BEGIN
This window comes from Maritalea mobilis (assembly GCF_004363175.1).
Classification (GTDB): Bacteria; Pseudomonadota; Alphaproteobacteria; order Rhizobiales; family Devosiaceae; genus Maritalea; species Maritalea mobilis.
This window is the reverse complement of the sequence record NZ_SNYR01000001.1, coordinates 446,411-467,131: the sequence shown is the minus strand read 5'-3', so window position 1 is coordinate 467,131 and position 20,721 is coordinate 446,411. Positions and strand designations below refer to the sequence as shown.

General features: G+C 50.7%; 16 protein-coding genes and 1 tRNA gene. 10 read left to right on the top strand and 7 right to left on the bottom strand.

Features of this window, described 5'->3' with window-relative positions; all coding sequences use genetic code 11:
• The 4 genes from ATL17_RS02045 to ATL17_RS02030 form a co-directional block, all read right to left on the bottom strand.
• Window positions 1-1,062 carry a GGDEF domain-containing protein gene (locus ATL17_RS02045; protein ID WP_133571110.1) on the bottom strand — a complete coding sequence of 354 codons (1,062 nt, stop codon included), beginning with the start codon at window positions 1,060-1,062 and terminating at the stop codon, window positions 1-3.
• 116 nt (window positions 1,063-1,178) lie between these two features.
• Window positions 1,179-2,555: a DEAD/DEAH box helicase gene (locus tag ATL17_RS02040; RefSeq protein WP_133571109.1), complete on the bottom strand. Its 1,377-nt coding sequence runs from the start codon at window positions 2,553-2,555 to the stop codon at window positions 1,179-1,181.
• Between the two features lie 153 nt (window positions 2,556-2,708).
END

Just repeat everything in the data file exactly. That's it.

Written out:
This window comes from Maritalea mobilis (assembly GCF_004363175.1).
Classification (GTDB): Bacteria; Pseudomonadota; Alphaproteobacteria; order Rhizobiales; family Devosiaceae; genus Maritalea; species Maritalea mobilis.
This window is the reverse complement of the sequence record NZ_SNYR01000001.1, coordinates 446,411-467,131: the sequence shown is the minus strand read 5'-3', so window position 1 is coordinate 467,131 and position 20,721 is coordinate 446,411. Positions and strand designations below refer to the sequence as shown.

General features: G+C 50.7%; 16 protein-coding genes and 1 tRNA gene. 10 read left to right on the top strand and 7 right to left on the bottom strand.

Features of this window, described 5'->3' with window-relative positions; all coding sequences use genetic code 11:
• The 4 genes from ATL17_RS02045 to ATL17_RS02030 form a co-directional block, all read right to left on the bottom strand.
• Window positions 1-1,062 carry a GGDEF domain-containing protein gene (locus ATL17_RS02045; protein ID WP_133571110.1) on the bottom strand — a complete coding sequence of 354 codons (1,062 nt, stop codon included), beginning with the start codon at window positions 1,060-1,062 and terminating at the stop codon, window positions 1-3.
• 116 nt (window positions 1,063-1,178) lie between these two features.
• Window positions 1,179-2,555: a DEAD/DEAH box helicase gene (locus tag ATL17_RS02040; RefSeq protein WP_133571109.1), complete on the bottom strand. Its 1,377-nt coding sequence runs from the start codon at window positions 2,553-2,555 to the stop codon at window positions 1,179-1,181.
• Between the two features lie 153 nt (window positions 2,556-2,708).